Dog Discoveries

Dog Breeds With Dreadlocks

 

Among the vast variety of dogs coming in all sorts of different shapes and sizes, dog breeds with dreadlocks surely stand out from the crowd. You might not stumble too often on these fellows unless you visit their country of origin or admire them competing in the show ring, but they surely boast unusual hairdos that people often compare to a kitchen mop. Interestingly, several of these dog breeds with dreadlocks didn’t develop their hairdos just for looks; indeed, if we look at these dogs’ past history as working dogs, we will see how those dreadlocks fulfilled a couple of important fuctions.

Three Dogs Breeds With Natural Dreadlocks

For those who wish to be precise, the correct term for those twisted hairs is “cords.” While there are several dog breeds sporting dreadlocks, this list of dog breeds fashion cords that occur naturally, mostly without any human intervention. Selective breeding throughout the years, led to the development of dreadlocks which played a role in allowing these dogs to be the excellent working dogs they were meant to be. Several other breeds boasting dreadlocks instead develop them with the help of humans,  by “semi manipulating” their coat for showing purposes. We will see these other breeds with in a further section.

fully cordedKomondor

The American Kennel Club describes this breed as having a coat “covered with an unusual, heavy coat of white cords.” During puppy hood, this breed’s coat is relatively soft and wavy, but it lacks its signature tassel-like cords.

It’s only once the puppy matures that the coarse hairs of the top coat trap the dense, wool-like undercoat naturally forming the traditional cords that feel like felt upon being touched.

Generally, by the age of two, the coat is expected to be corded, otherwise it’s means for disqualification in the show ring. The coat is expected to be always white in an adult dog.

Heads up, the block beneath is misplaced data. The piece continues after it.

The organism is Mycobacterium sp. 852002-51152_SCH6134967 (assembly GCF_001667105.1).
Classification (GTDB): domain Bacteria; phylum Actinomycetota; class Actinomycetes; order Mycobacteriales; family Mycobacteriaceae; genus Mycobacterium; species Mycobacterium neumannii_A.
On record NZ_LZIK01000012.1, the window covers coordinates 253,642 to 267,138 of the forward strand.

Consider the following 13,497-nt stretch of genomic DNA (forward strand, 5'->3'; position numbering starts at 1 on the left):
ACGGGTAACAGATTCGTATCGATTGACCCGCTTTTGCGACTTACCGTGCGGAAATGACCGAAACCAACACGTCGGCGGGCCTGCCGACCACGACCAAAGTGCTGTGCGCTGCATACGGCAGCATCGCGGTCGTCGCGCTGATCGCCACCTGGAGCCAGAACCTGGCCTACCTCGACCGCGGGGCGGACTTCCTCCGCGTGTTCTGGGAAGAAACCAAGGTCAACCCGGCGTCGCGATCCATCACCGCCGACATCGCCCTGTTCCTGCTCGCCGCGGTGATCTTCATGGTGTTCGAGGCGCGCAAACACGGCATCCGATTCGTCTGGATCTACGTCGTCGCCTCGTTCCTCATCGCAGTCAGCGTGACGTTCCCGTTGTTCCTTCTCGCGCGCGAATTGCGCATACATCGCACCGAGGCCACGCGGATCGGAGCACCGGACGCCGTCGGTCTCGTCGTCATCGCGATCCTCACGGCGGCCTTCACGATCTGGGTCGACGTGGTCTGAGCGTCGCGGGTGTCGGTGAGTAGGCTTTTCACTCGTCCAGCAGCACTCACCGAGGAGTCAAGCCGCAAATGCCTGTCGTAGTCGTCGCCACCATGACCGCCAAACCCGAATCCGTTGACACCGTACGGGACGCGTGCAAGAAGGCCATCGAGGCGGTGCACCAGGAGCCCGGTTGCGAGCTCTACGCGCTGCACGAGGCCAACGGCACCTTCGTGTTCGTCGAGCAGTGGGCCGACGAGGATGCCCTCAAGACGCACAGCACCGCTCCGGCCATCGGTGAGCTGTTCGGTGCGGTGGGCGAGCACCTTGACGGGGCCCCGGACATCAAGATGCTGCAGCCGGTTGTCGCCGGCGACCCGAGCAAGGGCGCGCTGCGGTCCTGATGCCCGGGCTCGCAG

idea tipWhy does the Komondor have a corded coat? Despite its fashionable looks, this breed is a working dog at heart. Komondors were selectively bred to be flock guardians, guarding livestock on the open plains of Hungary with little or no assistance from their owners. The appearance of the Komondor’s coat helps him blend with his flock of sheep and there’s belief it also protects him from from wolves’ bites and the elements. Today, the Komondor breed is considered one of Hungary’s national treasures that’s meant to be preserved and protected from modifications.

The Pulipuli

Another dog breed known for its dreadlocks, the puli is another Hungarian dog breed that’s often confused with the Komondor, but unlike the Komondor, this breed can come in different coat colors other than white.

Indeed, this breed is allowed to boast rusty black, black and all shades of gray, and white coat colors.

As the Komondor, this dog breed works with flocks of sheep, but rather than guarding them, the puli herds the flocks on the vast Hungarian plains.

While this breed boasts long, flat or round dreadlocks that may reach the ground, it can be shown in the ring also brushed.

idea tipWhy does the puli have a corded coat?  According to the Puli Club of America,the corded coat in this breed starts developing naturally around the age of 9 months. Just like the Komondor, it’s the result of the top coat hairs mingling with the undercoat’s hairs. Both the Komondor and puli coat requires lots of care to ensure the cords don’t grow into forming painful and unsightly mats.

Did you know? The puli and Komondor were often used together to work as a team. The Komondor would guard the livestock at night, while the Puli herded and guarded during the day.

 

 bergamascoThe Bergamasco

This is a new breed that has been recently welcomed to the American Kennel Club’s registry.